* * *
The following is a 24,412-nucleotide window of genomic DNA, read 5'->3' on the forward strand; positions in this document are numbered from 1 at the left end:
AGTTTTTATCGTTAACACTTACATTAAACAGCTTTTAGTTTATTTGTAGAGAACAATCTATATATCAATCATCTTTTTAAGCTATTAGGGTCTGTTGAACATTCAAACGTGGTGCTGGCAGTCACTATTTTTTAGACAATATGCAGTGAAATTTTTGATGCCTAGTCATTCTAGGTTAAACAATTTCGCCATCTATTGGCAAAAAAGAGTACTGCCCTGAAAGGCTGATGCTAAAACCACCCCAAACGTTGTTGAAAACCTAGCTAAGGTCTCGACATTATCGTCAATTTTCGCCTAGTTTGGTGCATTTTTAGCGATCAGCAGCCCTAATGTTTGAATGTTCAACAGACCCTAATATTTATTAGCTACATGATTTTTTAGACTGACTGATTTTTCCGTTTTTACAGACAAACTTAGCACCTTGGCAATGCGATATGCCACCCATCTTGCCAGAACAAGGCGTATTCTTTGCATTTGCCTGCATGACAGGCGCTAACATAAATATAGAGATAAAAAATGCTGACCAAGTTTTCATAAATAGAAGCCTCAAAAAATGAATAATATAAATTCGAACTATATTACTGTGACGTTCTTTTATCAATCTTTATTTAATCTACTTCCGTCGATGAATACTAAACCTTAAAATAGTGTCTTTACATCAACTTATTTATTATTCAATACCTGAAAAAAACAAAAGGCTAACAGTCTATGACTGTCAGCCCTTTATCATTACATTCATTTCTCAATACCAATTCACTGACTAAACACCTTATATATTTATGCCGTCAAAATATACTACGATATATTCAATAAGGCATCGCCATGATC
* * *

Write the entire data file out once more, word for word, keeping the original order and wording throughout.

The following is a 24,412-nucleotide window of genomic DNA, read 5'->3' on the forward strand; positions in this document are numbered from 1 at the left end:
AGTTTTTATCGTTAACACTTACATTAAACAGCTTTTAGTTTATTTGTAGAGAACAATCTATATATCAATCATCTTTTTAAGCTATTAGGGTCTGTTGAACATTCAAACGTGGTGCTGGCAGTCACTATTTTTTAGACAATATGCAGTGAAATTTTTGATGCCTAGTCATTCTAGGTTAAACAATTTCGCCATCTATTGGCAAAAAAGAGTACTGCCCTGAAAGGCTGATGCTAAAACCACCCCAAACGTTGTTGAAAACCTAGCTAAGGTCTCGACATTATCGTCAATTTTCGCCTAGTTTGGTGCATTTTTAGCGATCAGCAGCCCTAATGTTTGAATGTTCAACAGACCCTAATATTTATTAGCTACATGATTTTTTAGACTGACTGATTTTTCCGTTTTTACAGACAAACTTAGCACCTTGGCAATGCGATATGCCACCCATCTTGCCAGAACAAGGCGTATTCTTTGCATTTGCCTGCATGACAGGCGCTAACATAAATATAGAGATAAAAAATGCTGACCAAGTTTTCATAAATAGAAGCCTCAAAAAATGAATAATATAAATTCGAACTATATTACTGTGACGTTCTTTTATCAATCTTTATTTAATCTACTTCCGTCGATGAATACTAAACCTTAAAATAGTGTCTTTACATCAACTTATTTATTATTCAATACCTGAAAAAAACAAAAGGCTAACAGTCTATGACTGTCAGCCCTTTATCATTACATTCATTTCTCAATACCAATTCACTGACTAAACACCTTATATATTTATGCCGTCAAAATATACTACGATATATTCAATAAGGCATCGCCATGATC